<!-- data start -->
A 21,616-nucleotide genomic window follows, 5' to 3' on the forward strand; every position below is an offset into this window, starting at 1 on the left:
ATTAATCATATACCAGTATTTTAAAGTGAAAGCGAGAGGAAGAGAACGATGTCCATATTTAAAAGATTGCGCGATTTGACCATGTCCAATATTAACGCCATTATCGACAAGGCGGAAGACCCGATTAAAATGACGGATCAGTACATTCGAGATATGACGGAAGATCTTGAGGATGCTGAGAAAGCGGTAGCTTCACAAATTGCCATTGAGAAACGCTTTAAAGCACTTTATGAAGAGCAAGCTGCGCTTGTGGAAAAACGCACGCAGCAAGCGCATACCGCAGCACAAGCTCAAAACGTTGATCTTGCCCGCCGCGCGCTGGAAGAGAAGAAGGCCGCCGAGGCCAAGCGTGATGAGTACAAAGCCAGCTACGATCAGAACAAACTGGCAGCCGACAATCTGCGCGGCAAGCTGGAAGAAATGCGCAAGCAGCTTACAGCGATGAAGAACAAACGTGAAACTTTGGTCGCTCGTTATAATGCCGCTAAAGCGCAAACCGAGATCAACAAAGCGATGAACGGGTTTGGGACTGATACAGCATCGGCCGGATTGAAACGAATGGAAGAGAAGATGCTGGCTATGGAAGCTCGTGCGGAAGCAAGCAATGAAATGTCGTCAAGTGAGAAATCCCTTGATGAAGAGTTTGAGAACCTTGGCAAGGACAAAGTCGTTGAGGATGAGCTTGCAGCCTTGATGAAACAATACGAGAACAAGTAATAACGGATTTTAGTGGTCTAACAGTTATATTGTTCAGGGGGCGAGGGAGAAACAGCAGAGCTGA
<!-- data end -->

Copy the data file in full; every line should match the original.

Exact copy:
A 21,616-nucleotide genomic window follows, 5' to 3' on the forward strand; every position below is an offset into this window, starting at 1 on the left:
ATTAATCATATACCAGTATTTTAAAGTGAAAGCGAGAGGAAGAGAACGATGTCCATATTTAAAAGATTGCGCGATTTGACCATGTCCAATATTAACGCCATTATCGACAAGGCGGAAGACCCGATTAAAATGACGGATCAGTACATTCGAGATATGACGGAAGATCTTGAGGATGCTGAGAAAGCGGTAGCTTCACAAATTGCCATTGAGAAACGCTTTAAAGCACTTTATGAAGAGCAAGCTGCGCTTGTGGAAAAACGCACGCAGCAAGCGCATACCGCAGCACAAGCTCAAAACGTTGATCTTGCCCGCCGCGCGCTGGAAGAGAAGAAGGCCGCCGAGGCCAAGCGTGATGAGTACAAAGCCAGCTACGATCAGAACAAACTGGCAGCCGACAATCTGCGCGGCAAGCTGGAAGAAATGCGCAAGCAGCTTACAGCGATGAAGAACAAACGTGAAACTTTGGTCGCTCGTTATAATGCCGCTAAAGCGCAAACCGAGATCAACAAAGCGATGAACGGGTTTGGGACTGATACAGCATCGGCCGGATTGAAACGAATGGAAGAGAAGATGCTGGCTATGGAAGCTCGTGCGGAAGCAAGCAATGAAATGTCGTCAAGTGAGAAATCCCTTGATGAAGAGTTTGAGAACCTTGGCAAGGACAAAGTCGTTGAGGATGAGCTTGCAGCCTTGATGAAACAATACGAGAACAAGTAATAACGGATTTTAGTGGTCTAACAGTTATATTGTTCAGGGGGCGAGGGAGAAACAGCAGAGCTGA